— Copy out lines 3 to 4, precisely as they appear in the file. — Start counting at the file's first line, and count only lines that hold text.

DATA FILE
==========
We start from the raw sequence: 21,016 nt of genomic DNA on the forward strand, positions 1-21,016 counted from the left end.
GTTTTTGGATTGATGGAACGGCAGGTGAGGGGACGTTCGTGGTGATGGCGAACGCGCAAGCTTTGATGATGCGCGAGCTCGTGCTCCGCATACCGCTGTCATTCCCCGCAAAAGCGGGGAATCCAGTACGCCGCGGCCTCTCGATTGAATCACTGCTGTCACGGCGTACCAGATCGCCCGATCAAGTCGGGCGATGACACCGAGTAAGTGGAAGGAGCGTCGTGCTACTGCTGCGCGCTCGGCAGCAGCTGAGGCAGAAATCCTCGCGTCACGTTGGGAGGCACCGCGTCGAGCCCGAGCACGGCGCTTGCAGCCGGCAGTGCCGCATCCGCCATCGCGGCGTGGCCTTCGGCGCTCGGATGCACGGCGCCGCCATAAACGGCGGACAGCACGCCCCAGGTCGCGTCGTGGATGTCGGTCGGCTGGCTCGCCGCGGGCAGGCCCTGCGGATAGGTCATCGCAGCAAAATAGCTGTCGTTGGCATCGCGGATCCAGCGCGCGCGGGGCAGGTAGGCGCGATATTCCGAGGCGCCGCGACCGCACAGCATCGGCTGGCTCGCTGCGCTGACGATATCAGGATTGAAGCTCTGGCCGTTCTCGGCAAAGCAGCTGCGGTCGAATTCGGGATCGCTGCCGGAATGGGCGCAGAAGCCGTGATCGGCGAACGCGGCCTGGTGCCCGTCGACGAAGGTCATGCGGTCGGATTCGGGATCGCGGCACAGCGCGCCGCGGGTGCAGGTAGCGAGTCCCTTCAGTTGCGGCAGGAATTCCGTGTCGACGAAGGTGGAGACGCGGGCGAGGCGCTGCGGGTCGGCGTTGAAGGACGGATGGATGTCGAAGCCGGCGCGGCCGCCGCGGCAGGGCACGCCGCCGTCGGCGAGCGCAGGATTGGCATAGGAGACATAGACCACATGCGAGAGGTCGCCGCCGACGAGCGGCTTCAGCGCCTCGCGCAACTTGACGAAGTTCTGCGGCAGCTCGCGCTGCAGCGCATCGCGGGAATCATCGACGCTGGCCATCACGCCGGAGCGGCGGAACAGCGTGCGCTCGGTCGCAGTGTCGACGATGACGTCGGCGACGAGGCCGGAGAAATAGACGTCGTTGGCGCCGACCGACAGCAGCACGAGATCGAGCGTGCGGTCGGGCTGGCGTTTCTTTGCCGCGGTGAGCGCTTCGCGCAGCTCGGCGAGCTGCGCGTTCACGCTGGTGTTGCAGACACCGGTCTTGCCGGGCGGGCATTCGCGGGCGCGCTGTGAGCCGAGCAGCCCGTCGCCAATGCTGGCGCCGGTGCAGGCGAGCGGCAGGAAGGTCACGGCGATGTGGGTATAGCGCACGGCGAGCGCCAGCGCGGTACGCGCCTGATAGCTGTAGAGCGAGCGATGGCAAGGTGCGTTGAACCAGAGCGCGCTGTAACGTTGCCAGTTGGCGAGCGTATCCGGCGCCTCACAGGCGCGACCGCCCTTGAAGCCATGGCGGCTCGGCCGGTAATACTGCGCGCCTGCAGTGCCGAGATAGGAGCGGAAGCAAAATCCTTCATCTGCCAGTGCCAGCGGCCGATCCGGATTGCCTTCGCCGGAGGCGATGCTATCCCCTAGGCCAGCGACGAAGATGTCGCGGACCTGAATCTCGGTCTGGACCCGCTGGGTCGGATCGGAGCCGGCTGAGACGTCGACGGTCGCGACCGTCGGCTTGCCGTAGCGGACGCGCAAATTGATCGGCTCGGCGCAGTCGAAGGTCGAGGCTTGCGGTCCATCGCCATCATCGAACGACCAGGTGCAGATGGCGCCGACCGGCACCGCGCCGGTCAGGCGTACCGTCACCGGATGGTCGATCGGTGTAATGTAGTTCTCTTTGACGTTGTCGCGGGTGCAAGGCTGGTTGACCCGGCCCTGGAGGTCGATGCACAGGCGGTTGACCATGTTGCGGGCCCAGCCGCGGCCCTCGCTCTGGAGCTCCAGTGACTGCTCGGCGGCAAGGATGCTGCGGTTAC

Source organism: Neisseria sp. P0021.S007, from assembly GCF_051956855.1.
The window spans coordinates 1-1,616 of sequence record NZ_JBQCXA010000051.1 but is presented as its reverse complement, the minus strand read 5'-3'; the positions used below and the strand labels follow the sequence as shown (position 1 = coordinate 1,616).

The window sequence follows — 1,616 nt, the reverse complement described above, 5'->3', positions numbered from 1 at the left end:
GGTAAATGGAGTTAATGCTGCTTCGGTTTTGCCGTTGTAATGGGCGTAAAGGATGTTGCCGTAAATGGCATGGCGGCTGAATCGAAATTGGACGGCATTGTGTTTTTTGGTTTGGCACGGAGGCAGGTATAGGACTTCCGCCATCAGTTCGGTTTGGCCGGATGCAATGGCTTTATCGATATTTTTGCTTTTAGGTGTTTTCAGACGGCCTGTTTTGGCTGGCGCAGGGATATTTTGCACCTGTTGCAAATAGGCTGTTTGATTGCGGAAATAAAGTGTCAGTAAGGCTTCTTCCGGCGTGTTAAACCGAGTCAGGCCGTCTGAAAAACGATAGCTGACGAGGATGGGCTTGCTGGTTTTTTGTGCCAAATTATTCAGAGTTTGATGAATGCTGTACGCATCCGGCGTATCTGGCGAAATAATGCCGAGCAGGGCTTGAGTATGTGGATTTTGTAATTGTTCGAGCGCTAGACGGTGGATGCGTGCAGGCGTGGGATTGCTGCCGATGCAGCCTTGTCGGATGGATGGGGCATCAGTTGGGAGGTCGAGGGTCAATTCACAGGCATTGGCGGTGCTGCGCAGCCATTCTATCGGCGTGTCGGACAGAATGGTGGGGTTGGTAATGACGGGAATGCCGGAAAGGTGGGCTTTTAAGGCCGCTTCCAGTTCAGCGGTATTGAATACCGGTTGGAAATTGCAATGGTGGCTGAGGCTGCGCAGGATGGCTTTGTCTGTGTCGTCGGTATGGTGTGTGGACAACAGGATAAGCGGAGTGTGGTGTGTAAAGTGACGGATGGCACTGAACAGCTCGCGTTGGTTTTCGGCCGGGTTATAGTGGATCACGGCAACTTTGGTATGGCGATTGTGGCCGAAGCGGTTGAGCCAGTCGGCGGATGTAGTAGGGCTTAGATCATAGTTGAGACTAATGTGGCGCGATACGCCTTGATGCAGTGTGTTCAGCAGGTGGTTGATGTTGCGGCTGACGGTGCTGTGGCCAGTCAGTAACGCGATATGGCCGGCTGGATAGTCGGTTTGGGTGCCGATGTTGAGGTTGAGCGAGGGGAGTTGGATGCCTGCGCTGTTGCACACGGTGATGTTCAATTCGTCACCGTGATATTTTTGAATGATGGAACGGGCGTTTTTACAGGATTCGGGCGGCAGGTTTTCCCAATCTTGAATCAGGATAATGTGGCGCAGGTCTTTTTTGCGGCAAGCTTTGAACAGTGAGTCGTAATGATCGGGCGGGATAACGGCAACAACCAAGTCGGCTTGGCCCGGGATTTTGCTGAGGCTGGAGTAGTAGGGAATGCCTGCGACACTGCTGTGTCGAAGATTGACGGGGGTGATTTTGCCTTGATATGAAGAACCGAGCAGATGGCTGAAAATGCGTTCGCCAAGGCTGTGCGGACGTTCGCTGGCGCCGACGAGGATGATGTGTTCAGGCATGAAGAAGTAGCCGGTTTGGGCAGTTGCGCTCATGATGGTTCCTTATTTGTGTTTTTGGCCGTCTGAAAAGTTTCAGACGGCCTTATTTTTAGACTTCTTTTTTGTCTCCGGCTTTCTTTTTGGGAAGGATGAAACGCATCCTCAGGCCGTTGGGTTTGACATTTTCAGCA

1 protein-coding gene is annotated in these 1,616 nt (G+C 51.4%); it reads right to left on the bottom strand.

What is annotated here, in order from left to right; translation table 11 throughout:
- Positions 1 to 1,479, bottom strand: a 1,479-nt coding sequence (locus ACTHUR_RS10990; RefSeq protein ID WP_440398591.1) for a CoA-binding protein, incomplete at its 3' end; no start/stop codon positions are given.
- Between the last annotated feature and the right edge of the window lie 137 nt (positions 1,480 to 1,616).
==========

Source organism: Neisseria sp. P0021.S007, from assembly GCF_051956855.1.
The window spans coordinates 1-1,616 of sequence record NZ_JBQCXA010000051.1 but is presented as its reverse complement, the minus strand read 5'-3'; the positions used below and the strand labels follow the sequence as shown (position 1 = coordinate 1,616).